Amidst the debates swirling around about defunding Planned Parenthood, some oft-repeated catch phrases are being tossed around like word grenades. One of these are “women in crisis.” I’m sick and tired of hearing about “women in crisis” and how they need access to emergency contraception and abortions. That is a huge, steaming pile of lies, propagated by people who like to murder babies. Women in crisis do not need access to abortions. What they need is love, support, a safe place to live, and people (even strangers!) who will tell them the truth: that they are more than capable of being a mother. That they can do this. That their crisis, no matter how terrible, will be healed in the long, sometimes painful, always joyful process of becoming a mother.
Think this makes me heartless, speaking from my comfortable suburban home, having never known trials in my cushy little life?
When I got that positive pregnancy test, the one that changed my life, I was addicted to crystal meth.
And do you know what the people around me did? They didn’t take the secular line and say, “this baby’s life would be horrible. You’re unfit to be a mother. Better for it to not be born at all.”
But neither did they take the typical pro-life line in that situation and say, “you are clearly unfit to be a mother, but all you have to do is carry the baby to term and give a stable couple a wonderful gift.”
The Ogre said, “you’re a mother now, and I’m a father, and together we’ll raise our child.”
My parents said, “marry that man, and raise that baby. You’ve made the choices, you have to live with them.”
My friends said, “you screwed up, big time. But we love you. We’ll throw you a baby shower, buy you maternity clothes, and babysit while you finish your semester.”
Don’t get me wrong, it wasn’t easy, being a newly-pregnant drug addict. But it gave me something to live for. Someone to live for.
Many times, women who are addicted to drugs manage to clean themselves up during the pregnancy only to fall back into old habits after the baby is born. This is why conventional wisdom states that a drug addict can’t raise a child, even if she manages to carry the baby safely, healthily to term.
In some women, this is doubtless true. But think of the message we’re sending those women.
You can’t do this. You are too weak to resist. You’re not a mother, you’re unfit to be a mother, we know you won’t make sacrifices for your child. Better for the child to not live at all than to be abandoned by a drug-addled mother. After all, what kind of life will she have. The daughter of an addict.
I vividly remember one day, three months after Sienna was born. I managed to get us both dressed and we went for a walk. I walked around our apartment complex, unconsciously making my way to a friend’s apartment with drug connections. Before I had really decided to do so, I was knocking at his door. No one was there. I sat on a bench across from his apartment and waited. I waited for an hour, my mind racing all that time. I couldn’t get over the one, obvious hurtle. If I were to use drugs again, I couldn’t breastfeed the baby. But what excuse could I give for not feeding her? What excuse would I have for using formula? And what if the Ogre figured it out? What if he told my parents? Would the drugs really enter the breastmilk? Would it affect her too much? Couldn’t I just smoke a little bit, and then see if she acted funny?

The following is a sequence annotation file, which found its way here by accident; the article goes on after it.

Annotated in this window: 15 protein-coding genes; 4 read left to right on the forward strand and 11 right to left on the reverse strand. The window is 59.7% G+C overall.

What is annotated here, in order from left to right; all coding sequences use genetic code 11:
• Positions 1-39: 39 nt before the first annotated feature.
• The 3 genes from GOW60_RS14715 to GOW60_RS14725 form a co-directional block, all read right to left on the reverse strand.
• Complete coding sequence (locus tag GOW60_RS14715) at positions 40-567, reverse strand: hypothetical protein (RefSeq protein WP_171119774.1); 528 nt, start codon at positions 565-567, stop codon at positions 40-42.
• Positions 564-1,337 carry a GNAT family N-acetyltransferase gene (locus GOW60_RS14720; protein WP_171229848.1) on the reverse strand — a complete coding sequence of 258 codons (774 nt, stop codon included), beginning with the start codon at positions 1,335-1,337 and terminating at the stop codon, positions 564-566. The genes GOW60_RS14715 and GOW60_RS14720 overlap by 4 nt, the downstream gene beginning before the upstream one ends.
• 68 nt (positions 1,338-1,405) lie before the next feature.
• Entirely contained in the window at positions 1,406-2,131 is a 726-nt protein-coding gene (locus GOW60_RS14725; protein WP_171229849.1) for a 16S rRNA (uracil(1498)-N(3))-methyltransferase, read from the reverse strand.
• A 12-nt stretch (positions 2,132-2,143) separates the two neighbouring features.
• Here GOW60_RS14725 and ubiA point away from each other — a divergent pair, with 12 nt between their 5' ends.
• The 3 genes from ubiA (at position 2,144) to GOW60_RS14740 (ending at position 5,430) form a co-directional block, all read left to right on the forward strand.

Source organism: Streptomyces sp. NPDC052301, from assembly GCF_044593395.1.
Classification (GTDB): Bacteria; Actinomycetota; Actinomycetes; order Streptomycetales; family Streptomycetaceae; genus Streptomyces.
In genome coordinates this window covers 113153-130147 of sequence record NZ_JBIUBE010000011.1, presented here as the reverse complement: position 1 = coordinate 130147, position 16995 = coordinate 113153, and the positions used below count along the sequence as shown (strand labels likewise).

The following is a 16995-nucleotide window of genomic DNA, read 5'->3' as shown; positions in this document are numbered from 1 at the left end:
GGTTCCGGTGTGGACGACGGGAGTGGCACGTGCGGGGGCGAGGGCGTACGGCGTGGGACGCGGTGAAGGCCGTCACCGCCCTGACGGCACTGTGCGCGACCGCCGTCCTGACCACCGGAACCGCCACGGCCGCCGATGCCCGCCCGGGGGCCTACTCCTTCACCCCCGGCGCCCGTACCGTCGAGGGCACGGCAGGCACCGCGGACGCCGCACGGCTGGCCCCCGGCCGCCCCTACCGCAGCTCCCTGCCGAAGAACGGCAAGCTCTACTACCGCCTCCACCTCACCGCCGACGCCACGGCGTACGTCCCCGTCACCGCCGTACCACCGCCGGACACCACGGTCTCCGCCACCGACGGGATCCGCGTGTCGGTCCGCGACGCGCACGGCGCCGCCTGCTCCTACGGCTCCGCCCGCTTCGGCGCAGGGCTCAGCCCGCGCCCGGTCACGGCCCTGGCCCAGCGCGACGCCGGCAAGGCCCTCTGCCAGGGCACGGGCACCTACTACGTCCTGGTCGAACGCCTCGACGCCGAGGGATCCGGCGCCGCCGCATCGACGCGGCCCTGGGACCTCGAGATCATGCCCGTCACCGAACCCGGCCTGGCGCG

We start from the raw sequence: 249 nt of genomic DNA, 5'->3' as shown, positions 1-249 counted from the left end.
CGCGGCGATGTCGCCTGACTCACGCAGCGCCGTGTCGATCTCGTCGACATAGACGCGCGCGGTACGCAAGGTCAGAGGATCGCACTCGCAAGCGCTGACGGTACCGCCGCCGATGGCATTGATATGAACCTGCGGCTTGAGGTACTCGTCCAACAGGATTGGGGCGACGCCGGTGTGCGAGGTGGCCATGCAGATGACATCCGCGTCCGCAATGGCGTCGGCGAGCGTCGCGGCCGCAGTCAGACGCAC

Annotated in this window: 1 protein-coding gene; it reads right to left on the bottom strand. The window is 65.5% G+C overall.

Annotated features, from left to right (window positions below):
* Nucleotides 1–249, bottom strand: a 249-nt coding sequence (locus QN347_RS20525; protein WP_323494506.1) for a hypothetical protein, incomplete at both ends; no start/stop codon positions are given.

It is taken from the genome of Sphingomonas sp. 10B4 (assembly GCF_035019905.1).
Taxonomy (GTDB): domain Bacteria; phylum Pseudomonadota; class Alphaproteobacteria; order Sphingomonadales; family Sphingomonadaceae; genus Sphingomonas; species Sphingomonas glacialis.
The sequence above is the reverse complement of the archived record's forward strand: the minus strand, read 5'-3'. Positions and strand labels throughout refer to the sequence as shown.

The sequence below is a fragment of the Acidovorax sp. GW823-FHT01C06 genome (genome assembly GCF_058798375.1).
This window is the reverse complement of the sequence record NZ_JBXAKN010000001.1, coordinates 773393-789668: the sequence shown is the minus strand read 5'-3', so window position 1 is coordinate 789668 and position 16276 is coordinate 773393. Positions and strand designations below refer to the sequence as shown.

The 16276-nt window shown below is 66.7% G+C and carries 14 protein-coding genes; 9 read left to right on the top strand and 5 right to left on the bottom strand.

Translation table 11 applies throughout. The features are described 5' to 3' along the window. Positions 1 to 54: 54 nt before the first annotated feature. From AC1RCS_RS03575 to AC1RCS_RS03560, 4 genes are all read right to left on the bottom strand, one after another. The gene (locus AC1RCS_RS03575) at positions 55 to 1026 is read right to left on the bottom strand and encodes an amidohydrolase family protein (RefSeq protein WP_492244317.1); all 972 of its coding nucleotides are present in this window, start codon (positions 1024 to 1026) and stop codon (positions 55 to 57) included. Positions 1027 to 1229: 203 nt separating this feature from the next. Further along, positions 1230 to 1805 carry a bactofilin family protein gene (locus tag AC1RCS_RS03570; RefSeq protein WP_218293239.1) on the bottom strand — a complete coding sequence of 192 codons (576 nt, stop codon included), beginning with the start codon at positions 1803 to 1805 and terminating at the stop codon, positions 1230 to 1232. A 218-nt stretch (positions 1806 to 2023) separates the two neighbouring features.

In the midst of this frantic train of thought, I happened to look down at my daughter. She was sleeping, her soft pink mouth open, her little hand curled up against one fat, rosy cheek.
She was absolutely beautiful, and absolutely perfect. I knew the hell of drug use, and in that instant I knew that I could not do that to my daughter. I couldn’t let that horror into her tiny, flawless body.
She opened her eyes, yawned, and smiled at me. It was a rare thing for her to smile at me. I was an absent mother, a source of food. We had almost no relationship at all. But at that moment, for the first time, I loved her. I picked her up and held her closely, shaky and nearly weeping from the adrenaline that had been coursing through me. Just as my friend’s car pulled up I held Sienna in one arm, turned the stroller around and went home.
From that moment on my half-formed plans to use drugs again began to dissipate. It took years before they were gone completely, and even still, on bad days, the thought sometimes pops into my head, unbidden and quickly chased out.
But my daughter saved my life. She saved me from that terrible crisis. The people around me didn’t say, “You can’t be a mother. You can’t parent. You’re addicted to crystal meth, there’s no hope for you.” They said, “You are a mother now. This is your child. You can, and will, raise her.” And I did. I am.
That is what women in crisis really need. They need to be told that this is what they were made for, that motherhood is in their blood, in their very being, and that they can do it. Just as their babies deserve a chance to live, so do they deserve a chance to be a mother.